This is the final article on our recent visit to three very different mountain wineries in the Napa Valley. Our first visit was to the Stony Hill Vineyard on Spring Mountain, then on to Ladera Winery on Howell Mountain. Our final winery visit took us south of Howell Mountain to Chiles Valley and to one of Napa Valley’s oldest wineries, Nichelini Winery, atop Sage Canyon Road.
This little hidden winery in the Napa Valley may perhaps be best described as the “The Little Winery That Could.” Through the prohibition era this winery kept chugging and chugging, making wines. Prohibition forced many wineries out of business and a few others survived by making sacramental wines. The Nichelini Winery kept making wines and rumors say that none of it was for the Church. Rumors abound regarding who the Nichelini clients were, and how the family managed to elude the law. Whatever this means, the winery has had 121 consecutive harvests and the family has proclaimed that they are the oldest continuous winery in the Napa Valley.
Most travelers to the Napa Valley will never get near Nichelini. First, it is well off the beaten path, 15 minutes from the Valley floor; and perhaps the biggest reason, they have never heard of the wines of Nichelini. The winery does little promotion and relies mostly on word-of-mouth. That may all change soon as the Nichelini Family is planning to bring production from 1800 cases annually to 4000 cases within the next five years. Leading the way is Aimée Sunseri, who is a member of the 5th generation of the family and recently became the seventh head winemaker at Nichelini. In the tasting room and doing PR work is family member Kenny Wainright. With these two key members of the Nichelini team, look for the winery to embark on new territory in promoting the Nichelini brands.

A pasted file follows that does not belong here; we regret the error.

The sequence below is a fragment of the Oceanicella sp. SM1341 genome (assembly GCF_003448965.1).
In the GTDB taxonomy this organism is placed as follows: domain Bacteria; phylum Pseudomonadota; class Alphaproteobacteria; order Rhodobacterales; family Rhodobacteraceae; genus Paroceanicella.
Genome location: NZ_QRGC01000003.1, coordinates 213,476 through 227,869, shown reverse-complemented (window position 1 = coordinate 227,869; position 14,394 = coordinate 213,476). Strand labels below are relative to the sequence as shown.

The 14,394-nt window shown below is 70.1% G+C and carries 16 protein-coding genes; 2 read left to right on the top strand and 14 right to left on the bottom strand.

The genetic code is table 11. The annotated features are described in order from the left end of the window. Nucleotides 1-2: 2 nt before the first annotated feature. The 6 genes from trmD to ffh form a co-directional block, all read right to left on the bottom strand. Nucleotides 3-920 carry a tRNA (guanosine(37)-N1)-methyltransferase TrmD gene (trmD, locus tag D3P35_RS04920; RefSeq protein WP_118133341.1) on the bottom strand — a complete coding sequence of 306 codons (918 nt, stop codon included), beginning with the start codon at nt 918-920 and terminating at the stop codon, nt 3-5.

The vineyards are estate owned and some date back to 1928. All the wines are reasonably priced between $15 and $30. We liked the wines we tasted but none was an absolute standout. We did like the Primitivo very much and the Zinfandel but they were sold out. We also were enamored with the Old Vine Muscadelle. Have you heard of it? It’s made from the Muscadelle grape, also known as Sauvignon Vert. We liked it very much and I do not believe any other winery in California is making this varietal of wine. It is similar in character to a Sancerre style Sauvignon Blanc. Nichelini is one of the very few wineries without a tasting fee. How nice!
During the winter months, the tasting is done in the main area of the original Nichelini home. During the warm weather, the tasting is moved below to the barrel room. Just below the barrel room, a stairway leads to a very nice secluded picnic area and a Bocce court. The only knock on this winery is the parking. As you can see from the photo above, this is a two-lane road the leads from the Napa Valley to the Lake Berryessa area. The parking is on the shoulder of the road and cars generally travel too fast along this stretch. But don’t let that deter you from visiting. After all, how often do you get to visit a winery that has had 121 consecutive harvests? We highly recommend a visit to this historic winery in the Napa Valley. The winery is open on weekends or by appointment during the week.